The two and a half hour concert started with Bono in his trademark black leather jacket and sunglasses appearing alone on the far end of the arena. As he walked toward the main stage he began singing “Oh, Oh, Oh…” from “The Miracle (Of Joey Ramone)” as the rest of the band (Edge, guitar and keyboards; Adam Clayton, bass; and Larry Mullen) took their places on stage. The concert did not include an opening act and had only a short intermission of Johnny Cash singing “The Wanderer” from Zooropa on the video screen; it featured twenty four songs, including three during the encore. Here is the complete setlist, which changes a bit each night as the band plays multiple dates in each city on the tour.

Although the concert featured seven songs from Songs of Innocence – which sounded even better in concert than on the too perfectly produced album – the band did a nice job of playing songs from throughout their thirty-five year career. Here are the albums that the songs originally appeared on:

Boy (1980) – Out of Control, I Will Follow

War (1983) – Sunday Bloody Sunday

Unforgettable Fire (1984) – Pride (In the Name of Love), Bad

The Joshua Tree (1987) – With or Without You, Bullet the Blue Sky, Where the Streets Have No Name

Rattle and Hum (1988) – Angel of Harlem

Achtung Baby (1991) – Even Better Than the Real Thing, One, Until the End of the World, Mysterious Ways

All That You Can’t Leave Behind (2000) – Beautiful Day

How to Dismantle an Atomic Bomb (2004) – Vertigo, City of Blinding Lights

No Line on the Horizon (2009) – Moment of Surrender (portions performed before and after “Bad”).

Invisible 2014 single (not available on an album)

Songs of Innocence (2014) – The Miracle (Of Joey Ramone); Iris (Hold Me Close), Cedarwood Road, Song for Someone, Raised by Wolves, Every Breaking Wave, Volcano

The band’s main stage was directly in front of us at one end of the United Center. A long catwalk/walkway with a huge see-through video screen above it, added much to the experience, but also created some challenges as only those on the sides of the arena could fully see the band when they were inside the screen. That’s right, the band would enter the screen and be part of the video experience. The screen would move up and down throughout the concert. However, when it was down, it made it difficult for people seated at the ends of the arena to see the band.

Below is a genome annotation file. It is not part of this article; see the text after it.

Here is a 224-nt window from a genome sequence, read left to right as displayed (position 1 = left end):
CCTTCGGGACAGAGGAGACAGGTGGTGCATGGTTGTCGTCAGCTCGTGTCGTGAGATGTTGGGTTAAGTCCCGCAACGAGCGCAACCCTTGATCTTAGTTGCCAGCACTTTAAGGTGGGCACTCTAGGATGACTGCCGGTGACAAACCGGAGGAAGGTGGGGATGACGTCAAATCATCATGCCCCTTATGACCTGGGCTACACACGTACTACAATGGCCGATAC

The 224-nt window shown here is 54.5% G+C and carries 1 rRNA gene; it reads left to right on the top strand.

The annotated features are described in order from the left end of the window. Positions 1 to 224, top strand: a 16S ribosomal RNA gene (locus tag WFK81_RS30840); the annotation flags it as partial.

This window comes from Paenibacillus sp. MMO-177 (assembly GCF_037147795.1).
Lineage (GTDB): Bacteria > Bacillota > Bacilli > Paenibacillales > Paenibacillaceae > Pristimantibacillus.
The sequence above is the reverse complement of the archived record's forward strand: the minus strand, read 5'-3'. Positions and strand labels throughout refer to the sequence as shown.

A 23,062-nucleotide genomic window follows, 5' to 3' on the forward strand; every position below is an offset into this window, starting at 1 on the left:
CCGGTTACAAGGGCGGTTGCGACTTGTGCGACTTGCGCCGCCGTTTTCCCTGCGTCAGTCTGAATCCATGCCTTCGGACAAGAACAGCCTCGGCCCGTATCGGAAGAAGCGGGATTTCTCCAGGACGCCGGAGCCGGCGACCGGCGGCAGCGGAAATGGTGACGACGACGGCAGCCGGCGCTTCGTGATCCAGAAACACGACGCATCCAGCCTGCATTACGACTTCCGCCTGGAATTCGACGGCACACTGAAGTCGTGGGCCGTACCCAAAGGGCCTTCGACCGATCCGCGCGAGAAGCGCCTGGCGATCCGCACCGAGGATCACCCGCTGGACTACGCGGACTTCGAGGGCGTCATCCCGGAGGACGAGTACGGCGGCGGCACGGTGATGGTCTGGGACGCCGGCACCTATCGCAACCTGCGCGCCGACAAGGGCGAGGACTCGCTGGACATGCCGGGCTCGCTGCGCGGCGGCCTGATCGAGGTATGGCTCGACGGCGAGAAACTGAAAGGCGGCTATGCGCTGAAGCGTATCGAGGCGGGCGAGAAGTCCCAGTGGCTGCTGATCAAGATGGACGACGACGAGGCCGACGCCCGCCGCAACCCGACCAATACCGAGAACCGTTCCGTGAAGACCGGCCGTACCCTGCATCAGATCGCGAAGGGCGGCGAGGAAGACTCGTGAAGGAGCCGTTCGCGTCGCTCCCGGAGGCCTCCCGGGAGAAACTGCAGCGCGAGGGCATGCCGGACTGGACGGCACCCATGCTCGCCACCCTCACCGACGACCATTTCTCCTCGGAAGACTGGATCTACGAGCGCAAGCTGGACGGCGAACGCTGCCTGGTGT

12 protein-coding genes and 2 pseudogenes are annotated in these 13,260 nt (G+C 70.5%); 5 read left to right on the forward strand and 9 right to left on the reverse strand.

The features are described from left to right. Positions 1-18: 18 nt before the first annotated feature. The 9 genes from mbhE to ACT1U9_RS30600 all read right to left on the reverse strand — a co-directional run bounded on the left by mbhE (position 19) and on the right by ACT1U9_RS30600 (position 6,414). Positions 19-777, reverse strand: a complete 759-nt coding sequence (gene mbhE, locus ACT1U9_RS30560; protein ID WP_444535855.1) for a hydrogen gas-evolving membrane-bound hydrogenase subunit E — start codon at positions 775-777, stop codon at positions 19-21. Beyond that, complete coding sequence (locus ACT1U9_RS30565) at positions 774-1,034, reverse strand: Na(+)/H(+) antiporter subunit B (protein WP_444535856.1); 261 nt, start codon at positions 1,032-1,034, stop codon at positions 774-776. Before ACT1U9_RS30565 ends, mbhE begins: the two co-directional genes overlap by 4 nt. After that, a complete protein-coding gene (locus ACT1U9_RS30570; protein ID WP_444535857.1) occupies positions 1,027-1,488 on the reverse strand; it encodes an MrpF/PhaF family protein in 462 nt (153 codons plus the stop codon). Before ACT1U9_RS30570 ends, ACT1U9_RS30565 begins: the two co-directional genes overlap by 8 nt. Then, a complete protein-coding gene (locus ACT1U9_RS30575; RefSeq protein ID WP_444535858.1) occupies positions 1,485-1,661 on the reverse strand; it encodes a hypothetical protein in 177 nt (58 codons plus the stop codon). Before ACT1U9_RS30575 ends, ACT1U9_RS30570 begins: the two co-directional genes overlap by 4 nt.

The band also set up at the far end of the arena for a few songs. By moving around and playing at a number of different places on their stage they added variety and gave everyone unique views of the band.

The show featured a few themes. The first half of the show featured many of the new songs from Songs of Innocence, so growing up was a theme – much as it was with Lecrae on his recent Anomaly tour – as Bono sang about his mother Iris (“Iris (Hold Me Close)” and his neighborhood growing up “Cedarwood Road”. “Sunday Bloody Sunday” with Larry playing a sobering snare drum effectively led into “Raised by Wolves”. Later, Bono would say that after grief comes anger as he led the band into “Volcano”. With songs like “Bullet the Blue Sky” and “Pride (In the Name of Love)” there were references to “I can’t breathe”, Ferguson, MO and Charleston SC. Later, the theme of surrender came up with parts of “Moment of Surrender” sung before and after “Bad”.

A few other thoughts:

  • The couple in front of us were from nearby (to Chicago) Grayslake, Illinois. This was her thirteenth U2 concert. When Bono introduced their second song “Out of Control” as their first single, she was completely overcome emotionally, with tears streaming down her face during the entire song. I’ll never forget how the song impacted her.
  • “Every Breaking Wave” is my favorite song on the new album. I actually prefer the alternate version released on the deluxe edition, so Bono performing it with only Edge on piano at the far end of the stage was a highlight.
  • Bono pulled a young woman from Costa Rica out of the crowd to help him film “Mysterious Ways” and “Angel of Harlem” around the world as Twitter comments from literally around the world were projected up on the large video screens above us.
  • My favorite song was “Pride (In the Name of Love)”, which was followed by “Beautiful Day”. The energy in the building during those two songs was incredible.